For a generation weaned on more Mario than Mother Goose, Wreck-It Ralph has been a long time coming. An 8-bit fairy tale with a burly bruiser in the role of the misunderstood princess, it skews a tad more prepubescent than Pixar but shares similar DNA. Writers Jennifer Lee and Phil Johnston won’t be unlocking any bonus levels for originality, with a conceit that feels poached from Toy Story and a take-home message espoused by almost every kid-targeted piece of entertainment in the last half-century. But with boundless energy and enough saccharine sentiment to win an entire cupcake crusade, let alone a mere war, Wreck-It Ralph is basically calorie-free comfort food.
Set in an arcade where the characters in the games come to life when nobody’s watching, the film follows Wreck-It Ralph (John C. Reilly), who is basically Donkey Kong without the hair and plumber problem. His “job” is to smash the crap out of a building so that Fix-It Felix (Jack McBrayer) can use his magic hammer to do repairs. Only Ralph is in the midst of a pixelated existential crisis, no longer wanting to cause mayhem and destruction but create unity and joy. Despite AA-style self-help meetings designed for “bad guys” to not feel like bad guys, Ralph is forlorn.
So he “game hops” in search of accolades to prove his worth, landing in “Heroes’ Duty,” a first-person shooter led by a no-nonsense gal named Calhoun (Jane Lynch). By accident, Ralph winds up in “Sugar Rush,” a kart-racing game inhabited by a spunky kid named Vanellope (Sarah Silverman). Before you can say “awkward friendship,” Ralph finds himself helping Vanellope battle King Candy (Alan Tudyk) while Felix and Calhoun fight the alien menace that accidentally followed the characters to the childlike racing game. The soul-searching quest for identity moves at a relentless pace, only pressing pause for “duty vs. doody” jokes.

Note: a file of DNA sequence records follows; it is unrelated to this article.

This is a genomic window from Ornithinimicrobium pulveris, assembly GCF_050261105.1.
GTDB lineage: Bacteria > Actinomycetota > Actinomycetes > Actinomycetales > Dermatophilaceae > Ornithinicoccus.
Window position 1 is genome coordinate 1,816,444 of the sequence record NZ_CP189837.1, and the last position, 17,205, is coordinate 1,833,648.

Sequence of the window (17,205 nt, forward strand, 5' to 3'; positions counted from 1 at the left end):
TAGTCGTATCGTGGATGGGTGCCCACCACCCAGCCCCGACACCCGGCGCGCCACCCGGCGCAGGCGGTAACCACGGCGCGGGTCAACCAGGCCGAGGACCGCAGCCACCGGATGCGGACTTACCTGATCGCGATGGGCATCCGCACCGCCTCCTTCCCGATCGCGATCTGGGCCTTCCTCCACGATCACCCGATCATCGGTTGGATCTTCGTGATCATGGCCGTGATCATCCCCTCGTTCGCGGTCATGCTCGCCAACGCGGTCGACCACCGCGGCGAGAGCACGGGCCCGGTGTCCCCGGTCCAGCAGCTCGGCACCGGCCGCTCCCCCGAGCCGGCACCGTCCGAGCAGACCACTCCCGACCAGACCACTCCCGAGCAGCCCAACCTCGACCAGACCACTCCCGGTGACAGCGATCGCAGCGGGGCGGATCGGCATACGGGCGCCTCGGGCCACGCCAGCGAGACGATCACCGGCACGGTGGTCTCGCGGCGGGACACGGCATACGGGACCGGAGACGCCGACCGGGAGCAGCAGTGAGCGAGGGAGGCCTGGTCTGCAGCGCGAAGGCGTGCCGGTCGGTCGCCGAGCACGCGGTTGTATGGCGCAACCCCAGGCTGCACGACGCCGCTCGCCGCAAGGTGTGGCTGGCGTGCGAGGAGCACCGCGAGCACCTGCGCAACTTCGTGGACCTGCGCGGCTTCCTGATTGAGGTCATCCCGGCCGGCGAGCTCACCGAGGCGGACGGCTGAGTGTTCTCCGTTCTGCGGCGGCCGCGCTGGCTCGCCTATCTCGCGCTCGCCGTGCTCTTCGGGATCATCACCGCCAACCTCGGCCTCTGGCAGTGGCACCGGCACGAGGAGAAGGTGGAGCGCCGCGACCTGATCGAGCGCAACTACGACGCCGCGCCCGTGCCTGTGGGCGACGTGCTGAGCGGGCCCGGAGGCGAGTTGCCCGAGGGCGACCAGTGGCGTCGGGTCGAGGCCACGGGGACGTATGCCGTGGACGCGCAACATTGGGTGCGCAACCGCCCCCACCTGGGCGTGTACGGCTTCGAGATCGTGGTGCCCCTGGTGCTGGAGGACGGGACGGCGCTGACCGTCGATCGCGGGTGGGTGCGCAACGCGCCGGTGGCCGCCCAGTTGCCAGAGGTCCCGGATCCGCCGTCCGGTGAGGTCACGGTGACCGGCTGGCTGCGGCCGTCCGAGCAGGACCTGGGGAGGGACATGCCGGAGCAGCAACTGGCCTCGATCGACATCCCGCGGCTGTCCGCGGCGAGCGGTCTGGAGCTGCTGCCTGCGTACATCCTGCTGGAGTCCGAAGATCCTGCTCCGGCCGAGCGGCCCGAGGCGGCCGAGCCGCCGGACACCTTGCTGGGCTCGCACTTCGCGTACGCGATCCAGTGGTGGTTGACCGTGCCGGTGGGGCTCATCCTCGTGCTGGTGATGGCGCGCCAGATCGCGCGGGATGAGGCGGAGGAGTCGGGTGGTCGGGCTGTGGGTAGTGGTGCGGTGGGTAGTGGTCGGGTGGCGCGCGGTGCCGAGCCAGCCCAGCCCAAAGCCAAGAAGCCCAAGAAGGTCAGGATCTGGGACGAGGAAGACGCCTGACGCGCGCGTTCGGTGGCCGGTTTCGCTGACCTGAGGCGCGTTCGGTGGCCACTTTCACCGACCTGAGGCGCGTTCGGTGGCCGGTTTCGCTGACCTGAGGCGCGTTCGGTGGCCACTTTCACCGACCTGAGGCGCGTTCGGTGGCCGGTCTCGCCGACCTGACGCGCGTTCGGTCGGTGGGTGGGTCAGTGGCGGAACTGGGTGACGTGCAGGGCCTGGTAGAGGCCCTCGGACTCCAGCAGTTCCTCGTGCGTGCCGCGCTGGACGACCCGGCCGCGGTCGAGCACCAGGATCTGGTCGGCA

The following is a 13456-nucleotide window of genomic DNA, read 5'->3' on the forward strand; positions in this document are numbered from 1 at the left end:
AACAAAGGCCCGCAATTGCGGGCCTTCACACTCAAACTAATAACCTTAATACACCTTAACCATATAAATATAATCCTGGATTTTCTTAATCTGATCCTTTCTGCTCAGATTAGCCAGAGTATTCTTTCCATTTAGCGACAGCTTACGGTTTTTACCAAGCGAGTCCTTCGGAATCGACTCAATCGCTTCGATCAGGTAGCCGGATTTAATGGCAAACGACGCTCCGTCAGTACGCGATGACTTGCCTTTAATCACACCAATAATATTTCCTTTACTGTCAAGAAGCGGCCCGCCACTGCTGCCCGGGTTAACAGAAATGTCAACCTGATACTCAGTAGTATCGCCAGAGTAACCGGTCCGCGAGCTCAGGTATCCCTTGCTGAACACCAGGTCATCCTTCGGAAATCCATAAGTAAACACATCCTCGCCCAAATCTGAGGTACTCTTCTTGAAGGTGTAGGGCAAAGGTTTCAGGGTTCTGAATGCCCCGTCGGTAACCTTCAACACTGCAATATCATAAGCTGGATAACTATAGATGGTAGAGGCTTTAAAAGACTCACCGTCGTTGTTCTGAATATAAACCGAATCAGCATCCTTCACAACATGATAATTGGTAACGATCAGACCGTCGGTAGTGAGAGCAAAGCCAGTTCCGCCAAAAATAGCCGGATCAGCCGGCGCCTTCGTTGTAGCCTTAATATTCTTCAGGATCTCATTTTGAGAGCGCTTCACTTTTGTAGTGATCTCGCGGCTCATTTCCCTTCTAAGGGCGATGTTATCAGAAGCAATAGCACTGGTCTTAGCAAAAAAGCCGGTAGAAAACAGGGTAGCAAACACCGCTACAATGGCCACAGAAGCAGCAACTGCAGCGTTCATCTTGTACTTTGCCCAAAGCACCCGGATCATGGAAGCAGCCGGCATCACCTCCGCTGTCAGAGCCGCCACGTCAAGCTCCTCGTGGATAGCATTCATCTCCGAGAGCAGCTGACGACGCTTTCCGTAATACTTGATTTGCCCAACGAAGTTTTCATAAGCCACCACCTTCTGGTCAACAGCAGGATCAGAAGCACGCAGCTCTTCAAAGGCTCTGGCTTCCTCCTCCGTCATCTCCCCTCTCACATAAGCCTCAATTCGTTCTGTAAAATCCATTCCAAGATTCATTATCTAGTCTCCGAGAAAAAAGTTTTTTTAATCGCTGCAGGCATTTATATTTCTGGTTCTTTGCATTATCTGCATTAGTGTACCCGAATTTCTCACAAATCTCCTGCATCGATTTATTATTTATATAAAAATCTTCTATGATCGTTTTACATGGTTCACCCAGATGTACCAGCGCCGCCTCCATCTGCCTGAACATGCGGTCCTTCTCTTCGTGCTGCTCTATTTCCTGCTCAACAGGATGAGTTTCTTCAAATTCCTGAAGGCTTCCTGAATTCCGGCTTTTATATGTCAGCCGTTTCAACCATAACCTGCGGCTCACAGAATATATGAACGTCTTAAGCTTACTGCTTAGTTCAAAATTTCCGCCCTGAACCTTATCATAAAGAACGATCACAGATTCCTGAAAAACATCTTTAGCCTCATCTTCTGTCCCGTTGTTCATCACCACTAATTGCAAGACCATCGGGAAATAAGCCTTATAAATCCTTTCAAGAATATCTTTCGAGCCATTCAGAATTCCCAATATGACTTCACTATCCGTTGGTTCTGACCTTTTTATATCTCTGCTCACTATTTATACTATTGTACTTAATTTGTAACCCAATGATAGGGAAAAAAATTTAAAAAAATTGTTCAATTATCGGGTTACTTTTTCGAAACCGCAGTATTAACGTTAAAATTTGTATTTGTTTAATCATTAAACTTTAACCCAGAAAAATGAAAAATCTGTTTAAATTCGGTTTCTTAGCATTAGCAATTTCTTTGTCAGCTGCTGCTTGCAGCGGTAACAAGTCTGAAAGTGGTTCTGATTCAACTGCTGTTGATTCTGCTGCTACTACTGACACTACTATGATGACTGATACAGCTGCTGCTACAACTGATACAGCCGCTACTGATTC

Director Rich Moore snaps off the gearshift at its high point, never letting the film rest, which works perfectly in a film targeted to kids who grew up with fruit-fly attention spans. There is no sophistication or depth to Ralph’s “find my place in the world” struggles, nor to the copious bodily function jokes, which isn’t to say both aren’t somewhat effective. Silverman’s voice is sometimes cloying, and it’s possible that the film sets a record for “most weepy-eyed CGI characters,” but it’s all so well-intentioned that it is easy to forgive.
Many have praised this as the first truly great “video game movie.” It most certainly isn’t. It’s simply a fairy tale movie; a classic Disney yarn dressed in video game trappings. It is no more the “first great video game movie” than Snow White was the “first great movie to espouse buying organic produce.” The growing animosity between those who feel games are a fertile artistic medium and those who abhor that concept will have to wait for another champion to settle things. Wreck-It Ralph is too busy being cute, sweet and generally adorable to make any substantial contributions.
— This review first appeared in The Reader of Omaha, Neb.